South Sudan voted overwhelmingly to declare independence in final results of a referendum announced on Monday, opening the door to Africa's newest state and a fresh period of uncertainty for the fractured region.
Hundreds of south Sudanese danced, screamed and waved flags as the announcement was broadcast on a line of TV sets in a square in the center of the southern capital Juba.
A total of 98.83 percent of voters from Sudan's oil-producing south chose to secede from the north in last month's referendum, the chairman of the vote's organizing commission Mohammed Ibrahim Khalil said.
The formal announcement in Khartoum was disrupted by one northern woman who began wailing in grief and was led from the room. "Sudan is one country. Why should it separate?" she told journalists, saying she had relatives in the south.
The referendum is the climax of a 2005 north-south peace accord that set out to end Africa's longest civil war and instill democracy in a country that straddles the continent's Arab-sub Saharan divide.
Sudanese President Omar Hassan al-Bashir earlier said he accepted the result, allaying fears that the split could reignite conflict over the control of the south's oil reserves.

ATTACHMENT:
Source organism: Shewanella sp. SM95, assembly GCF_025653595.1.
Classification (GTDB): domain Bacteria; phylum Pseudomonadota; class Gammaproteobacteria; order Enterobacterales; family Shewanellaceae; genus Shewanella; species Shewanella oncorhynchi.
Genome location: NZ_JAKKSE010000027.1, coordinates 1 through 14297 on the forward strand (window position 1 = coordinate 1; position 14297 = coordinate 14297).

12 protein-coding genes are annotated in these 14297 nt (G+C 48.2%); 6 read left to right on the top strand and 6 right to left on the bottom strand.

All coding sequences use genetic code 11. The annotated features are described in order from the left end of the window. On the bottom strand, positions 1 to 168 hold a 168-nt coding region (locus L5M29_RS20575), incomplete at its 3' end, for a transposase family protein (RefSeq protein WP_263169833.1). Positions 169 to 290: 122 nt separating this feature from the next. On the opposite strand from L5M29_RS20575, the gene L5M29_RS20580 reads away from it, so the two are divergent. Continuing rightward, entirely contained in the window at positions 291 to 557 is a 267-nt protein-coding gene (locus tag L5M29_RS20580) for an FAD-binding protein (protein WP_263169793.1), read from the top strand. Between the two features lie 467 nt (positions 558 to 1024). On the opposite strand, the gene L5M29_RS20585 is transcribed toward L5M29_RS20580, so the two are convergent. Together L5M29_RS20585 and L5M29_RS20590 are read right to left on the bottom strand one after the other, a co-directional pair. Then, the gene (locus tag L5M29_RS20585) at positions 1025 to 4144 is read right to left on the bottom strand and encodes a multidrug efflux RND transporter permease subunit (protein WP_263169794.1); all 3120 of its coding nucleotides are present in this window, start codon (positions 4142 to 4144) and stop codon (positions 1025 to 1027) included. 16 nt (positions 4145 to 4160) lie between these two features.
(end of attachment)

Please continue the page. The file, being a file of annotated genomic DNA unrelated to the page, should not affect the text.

"Today we received these results and we accept and welcome these results because they represent the will of the southern people," he said in an address on state TV.
Southern officials say the question of a name for the new state is unresolved but it could become just "South Sudan."
South Sudan's leader Salva Kiir added to the conciliatory mood by promising he would help Khartoum campaign for the forgiveness of the country's crippling debts and the easing of international trade sanctions in coming months.
Both sides avoided major outbreaks of violence over the past five years. But they failed to overcome decades of deep mutual distrust to persuade southerners to embrace unity.